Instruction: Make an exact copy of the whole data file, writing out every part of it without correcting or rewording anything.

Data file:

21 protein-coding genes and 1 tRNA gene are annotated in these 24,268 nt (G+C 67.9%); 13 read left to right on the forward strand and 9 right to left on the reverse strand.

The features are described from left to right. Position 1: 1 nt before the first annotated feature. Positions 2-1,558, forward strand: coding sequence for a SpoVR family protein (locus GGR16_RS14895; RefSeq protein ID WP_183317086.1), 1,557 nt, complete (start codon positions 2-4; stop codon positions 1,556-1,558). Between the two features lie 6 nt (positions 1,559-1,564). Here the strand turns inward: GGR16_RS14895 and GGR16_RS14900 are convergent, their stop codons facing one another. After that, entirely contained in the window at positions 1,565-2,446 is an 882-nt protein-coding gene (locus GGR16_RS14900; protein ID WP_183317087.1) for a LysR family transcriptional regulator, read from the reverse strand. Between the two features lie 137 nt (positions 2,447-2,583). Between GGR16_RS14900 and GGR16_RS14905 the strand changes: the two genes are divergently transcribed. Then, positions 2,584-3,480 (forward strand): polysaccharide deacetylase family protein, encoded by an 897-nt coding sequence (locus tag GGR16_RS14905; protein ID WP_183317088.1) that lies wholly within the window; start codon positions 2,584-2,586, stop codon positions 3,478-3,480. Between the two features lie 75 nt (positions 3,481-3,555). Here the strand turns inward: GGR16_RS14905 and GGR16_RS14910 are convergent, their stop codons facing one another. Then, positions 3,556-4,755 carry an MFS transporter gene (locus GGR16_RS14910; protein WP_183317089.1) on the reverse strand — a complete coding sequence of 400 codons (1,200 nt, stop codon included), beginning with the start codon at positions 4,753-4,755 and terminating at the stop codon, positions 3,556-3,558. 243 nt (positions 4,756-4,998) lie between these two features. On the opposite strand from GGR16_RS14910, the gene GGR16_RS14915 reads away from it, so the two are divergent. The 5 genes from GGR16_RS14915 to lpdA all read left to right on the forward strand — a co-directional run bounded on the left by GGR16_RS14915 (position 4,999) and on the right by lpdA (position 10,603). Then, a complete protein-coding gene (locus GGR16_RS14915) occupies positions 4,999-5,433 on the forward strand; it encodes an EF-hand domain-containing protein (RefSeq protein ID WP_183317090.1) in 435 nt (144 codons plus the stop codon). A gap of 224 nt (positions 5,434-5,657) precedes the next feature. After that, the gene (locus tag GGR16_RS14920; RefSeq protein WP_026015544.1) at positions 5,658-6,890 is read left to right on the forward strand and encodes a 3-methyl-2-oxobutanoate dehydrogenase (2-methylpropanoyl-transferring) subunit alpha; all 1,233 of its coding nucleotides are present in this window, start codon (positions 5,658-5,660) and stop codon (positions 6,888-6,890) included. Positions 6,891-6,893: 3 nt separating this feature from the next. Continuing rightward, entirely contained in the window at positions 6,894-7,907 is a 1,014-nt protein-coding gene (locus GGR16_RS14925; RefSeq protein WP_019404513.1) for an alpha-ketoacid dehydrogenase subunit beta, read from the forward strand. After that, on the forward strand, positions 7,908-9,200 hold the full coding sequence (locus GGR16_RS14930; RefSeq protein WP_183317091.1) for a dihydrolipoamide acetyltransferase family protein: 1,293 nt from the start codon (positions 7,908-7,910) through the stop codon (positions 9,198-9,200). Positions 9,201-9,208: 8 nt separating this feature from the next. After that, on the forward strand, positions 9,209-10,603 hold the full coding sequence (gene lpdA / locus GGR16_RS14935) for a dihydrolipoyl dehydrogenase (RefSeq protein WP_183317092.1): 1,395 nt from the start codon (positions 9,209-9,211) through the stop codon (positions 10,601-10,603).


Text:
21 protein-coding genes and 1 tRNA gene are annotated in these 24,268 nt (G+C 67.9%); 13 read left to right on the forward strand and 9 right to left on the reverse strand.

The features are described from left to right. Position 1: 1 nt before the first annotated feature. Positions 2-1,558, forward strand: coding sequence for a SpoVR family protein (locus GGR16_RS14895; RefSeq protein ID WP_183317086.1), 1,557 nt, complete (start codon positions 2-4; stop codon positions 1,556-1,558). Between the two features lie 6 nt (positions 1,559-1,564). Here the strand turns inward: GGR16_RS14895 and GGR16_RS14900 are convergent, their stop codons facing one another. After that, entirely contained in the window at positions 1,565-2,446 is an 882-nt protein-coding gene (locus GGR16_RS14900; protein ID WP_183317087.1) for a LysR family transcriptional regulator, read from the reverse strand. Between the two features lie 137 nt (positions 2,447-2,583). Between GGR16_RS14900 and GGR16_RS14905 the strand changes: the two genes are divergently transcribed. Then, positions 2,584-3,480 (forward strand): polysaccharide deacetylase family protein, encoded by an 897-nt coding sequence (locus tag GGR16_RS14905; protein ID WP_183317088.1) that lies wholly within the window; start codon positions 2,584-2,586, stop codon positions 3,478-3,480. Between the two features lie 75 nt (positions 3,481-3,555). Here the strand turns inward: GGR16_RS14905 and GGR16_RS14910 are convergent, their stop codons facing one another. Then, positions 3,556-4,755 carry an MFS transporter gene (locus GGR16_RS14910; protein WP_183317089.1) on the reverse strand — a complete coding sequence of 400 codons (1,200 nt, stop codon included), beginning with the start codon at positions 4,753-4,755 and terminating at the stop codon, positions 3,556-3,558. 243 nt (positions 4,756-4,998) lie between these two features. On the opposite strand from GGR16_RS14910, the gene GGR16_RS14915 reads away from it, so the two are divergent. The 5 genes from GGR16_RS14915 to lpdA all read left to right on the forward strand — a co-directional run bounded on the left by GGR16_RS14915 (position 4,999) and on the right by lpdA (position 10,603). Then, a complete protein-coding gene (locus GGR16_RS14915) occupies positions 4,999-5,433 on the forward strand; it encodes an EF-hand domain-containing protein (RefSeq protein ID WP_183317090.1) in 435 nt (144 codons plus the stop codon). A gap of 224 nt (positions 5,434-5,657) precedes the next feature. After that, the gene (locus tag GGR16_RS14920; RefSeq protein WP_026015544.1) at positions 5,658-6,890 is read left to right on the forward strand and encodes a 3-methyl-2-oxobutanoate dehydrogenase (2-methylpropanoyl-transferring) subunit alpha; all 1,233 of its coding nucleotides are present in this window, start codon (positions 5,658-5,660) and stop codon (positions 6,888-6,890) included. Positions 6,891-6,893: 3 nt separating this feature from the next. Continuing rightward, entirely contained in the window at positions 6,894-7,907 is a 1,014-nt protein-coding gene (locus GGR16_RS14925; RefSeq protein WP_019404513.1) for an alpha-ketoacid dehydrogenase subunit beta, read from the forward strand. After that, on the forward strand, positions 7,908-9,200 hold the full coding sequence (locus GGR16_RS14930; RefSeq protein WP_183317091.1) for a dihydrolipoamide acetyltransferase family protein: 1,293 nt from the start codon (positions 7,908-7,910) through the stop codon (positions 9,198-9,200). Positions 9,201-9,208: 8 nt separating this feature from the next. After that, on the forward strand, positions 9,209-10,603 hold the full coding sequence (gene lpdA / locus GGR16_RS14935) for a dihydrolipoyl dehydrogenase (RefSeq protein WP_183317092.1): 1,395 nt from the start codon (positions 9,209-9,211) through the stop codon (positions 10,601-10,603).